Growth of Islamic community in U.S. explored in new survey

American Muslims becoming more active in political process

April 27, 2001|By John Rivera | John Rivera,SUN STAFF

WASHINGTON - The number of American mosques increased by 25 percent over the past seven years, a response to the rapid growth of the Muslim community fueled by immigration, conversion and a higher than average birthrate, according to a national survey released yesterday.

"The Mosque in America: A National Portrait," which its authors called the largest and most comprehensive look at Islam in the United States, also found that four-fifths of mosques are in metropolitan areas, most are decidedly nonfundamentalist in outlook and three-quarters reported increased attendance over the past five years.

And Muslims say they are increasingly inclined to be involved in the political process.

Last year, for the first time , the nation's major Islamic groups organized themselves into a bloc that endorsed George W. Bush for president and worked hard to register voters and increase Muslim turnout at the polls.

"Muslim involvement in the political process is relatively new," said Nihad Awad, executive director of the Council on American-Islamic Relations, at a news conference to release the survey.

"Muslims are uniting themselves to vote together on issues, not on candidates. It happened to be George Bush [last year]. It may be another person in four years."

Black membership grows

The study was coordinated by the Hartford (Conn.) Seminary Institute for Religious Research as part of an interreligious study of 14,300 U.S. congregations.

It highlighted the increasing embrace of Islam by African-Americans. It found that blacks form the second-largest Muslim group in this country, accounting for 30 percent of the total, while South Asians represent 33 percent and Arabs make up 25 percent.

"Any one of the three groups are represented in nearly every mosque in America," said Ihsan Bagby, a professor of international relations at Shaw University in Raleigh, N.C., and the survey's primary researcher.

But African-Americans represent 63 percent of all converts to Islam, with whites accounting for 27 percent and Hispanics 6 percent of the total. The survey counted only those most Muslims would recognize as practicing orthodox Islam and therefore did not count members of the Nation of Islam.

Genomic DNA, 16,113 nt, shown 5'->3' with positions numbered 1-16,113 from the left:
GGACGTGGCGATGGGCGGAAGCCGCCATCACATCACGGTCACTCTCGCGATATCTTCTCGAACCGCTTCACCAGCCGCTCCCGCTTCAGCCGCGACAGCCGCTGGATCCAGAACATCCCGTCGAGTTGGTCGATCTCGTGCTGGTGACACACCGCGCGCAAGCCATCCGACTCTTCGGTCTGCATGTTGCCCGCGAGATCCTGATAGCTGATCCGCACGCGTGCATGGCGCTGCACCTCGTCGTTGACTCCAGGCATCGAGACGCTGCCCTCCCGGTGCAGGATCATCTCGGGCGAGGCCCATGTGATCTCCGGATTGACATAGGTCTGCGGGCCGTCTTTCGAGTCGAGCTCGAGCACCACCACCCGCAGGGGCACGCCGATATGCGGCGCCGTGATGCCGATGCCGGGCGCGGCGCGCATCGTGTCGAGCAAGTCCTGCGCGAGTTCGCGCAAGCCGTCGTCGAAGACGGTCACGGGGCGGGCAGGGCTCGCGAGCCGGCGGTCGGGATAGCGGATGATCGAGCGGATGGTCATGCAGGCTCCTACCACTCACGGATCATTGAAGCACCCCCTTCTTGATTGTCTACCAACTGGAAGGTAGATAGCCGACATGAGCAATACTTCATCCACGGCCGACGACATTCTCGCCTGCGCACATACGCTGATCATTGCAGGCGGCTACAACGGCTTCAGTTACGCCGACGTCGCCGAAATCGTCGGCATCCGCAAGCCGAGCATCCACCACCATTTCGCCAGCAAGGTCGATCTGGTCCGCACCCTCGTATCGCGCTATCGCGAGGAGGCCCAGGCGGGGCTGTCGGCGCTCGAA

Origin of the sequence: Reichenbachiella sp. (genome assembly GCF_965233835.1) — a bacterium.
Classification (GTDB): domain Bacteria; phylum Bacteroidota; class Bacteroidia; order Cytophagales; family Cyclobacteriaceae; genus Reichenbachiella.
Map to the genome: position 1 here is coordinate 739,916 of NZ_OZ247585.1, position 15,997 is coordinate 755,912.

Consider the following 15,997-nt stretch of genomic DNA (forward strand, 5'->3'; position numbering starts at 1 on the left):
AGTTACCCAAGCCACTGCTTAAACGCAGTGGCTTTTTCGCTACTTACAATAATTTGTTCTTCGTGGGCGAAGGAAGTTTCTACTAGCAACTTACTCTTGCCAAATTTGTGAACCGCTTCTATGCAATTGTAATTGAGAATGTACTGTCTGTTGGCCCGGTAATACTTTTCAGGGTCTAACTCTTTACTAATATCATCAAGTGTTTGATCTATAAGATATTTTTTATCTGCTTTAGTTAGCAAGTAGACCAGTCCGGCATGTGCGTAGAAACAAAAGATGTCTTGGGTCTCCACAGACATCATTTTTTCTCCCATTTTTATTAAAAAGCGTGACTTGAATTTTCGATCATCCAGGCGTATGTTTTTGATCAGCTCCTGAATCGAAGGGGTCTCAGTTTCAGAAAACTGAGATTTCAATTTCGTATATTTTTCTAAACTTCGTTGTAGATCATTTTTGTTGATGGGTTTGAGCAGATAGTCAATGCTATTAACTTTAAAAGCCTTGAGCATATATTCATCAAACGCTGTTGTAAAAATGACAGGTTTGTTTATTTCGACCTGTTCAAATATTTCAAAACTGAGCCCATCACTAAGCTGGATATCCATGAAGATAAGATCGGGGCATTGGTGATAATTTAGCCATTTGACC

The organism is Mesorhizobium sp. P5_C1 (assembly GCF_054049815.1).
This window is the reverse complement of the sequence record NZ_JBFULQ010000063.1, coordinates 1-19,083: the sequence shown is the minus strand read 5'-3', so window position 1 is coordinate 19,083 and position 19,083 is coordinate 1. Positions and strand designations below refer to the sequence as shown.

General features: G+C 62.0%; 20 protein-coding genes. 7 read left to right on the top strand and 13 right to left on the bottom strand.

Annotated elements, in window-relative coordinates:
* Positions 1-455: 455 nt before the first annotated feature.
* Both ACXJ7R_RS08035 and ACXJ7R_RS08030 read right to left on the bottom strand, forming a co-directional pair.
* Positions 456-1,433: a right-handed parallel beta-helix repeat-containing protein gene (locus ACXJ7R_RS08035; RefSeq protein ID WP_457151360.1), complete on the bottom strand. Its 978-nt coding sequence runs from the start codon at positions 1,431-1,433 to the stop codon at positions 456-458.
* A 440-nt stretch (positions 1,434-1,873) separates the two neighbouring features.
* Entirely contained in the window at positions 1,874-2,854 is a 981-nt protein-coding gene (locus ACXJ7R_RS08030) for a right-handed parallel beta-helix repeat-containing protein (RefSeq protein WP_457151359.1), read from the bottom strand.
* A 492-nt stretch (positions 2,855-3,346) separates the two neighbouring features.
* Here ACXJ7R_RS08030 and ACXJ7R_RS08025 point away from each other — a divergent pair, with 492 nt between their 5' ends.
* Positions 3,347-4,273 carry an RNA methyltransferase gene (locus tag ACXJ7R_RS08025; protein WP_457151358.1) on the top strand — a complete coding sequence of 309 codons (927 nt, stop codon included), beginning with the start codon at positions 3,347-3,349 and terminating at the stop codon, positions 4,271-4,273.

Muslims are fairly evenly spread over the country, with 30 percent of mosques in New England and the East, 29 percent in the Midwest, 26 percent in the South and 15 percent in the West.

John L. Esposito, director of Georgetown University's Center for Muslim-Christian Understanding, said the study "shows not just the growth of Islam, but the fact that Muslims can be found throughout the landscape of the United States."

The survey also attempts to answer the thorny question of how many Muslims there are in the United States. Estimates have ranged from about 4 million, based on telephone surveys, to as many as 12 million.

50,000 in Maryland

The new report estimated that about 2 million Muslims are associated with about 1,200 mosques and Muslim Student Associations in the country, meaning they customarily attend prayers on the major Muslim holidays. About a quarter of that number attend with regularity.

Extrapolating from that figure, Bagby estimates a Muslim population of between 6 million and 7 million, a figure that will undoubtedly be challenged by other researchers. There are an estimated 50,000 Muslims in Maryland.

Islamic leaders say they hope the results of the survey will convince the public that Muslims have joined the mainstream.

"Muslims are beginning to be seen as people in this society and no longer just these foreign, exotic people overseas that are easy to stereotype," said Ibrahim Hooper, the communications of the Islamic Relations council director and himself a convert.

"Therefore it's harder to stereotype people - maybe your child's doctor is a Muslim, the bus driver is a Muslim, the checkout person at Wal-Mart might be a Muslim."

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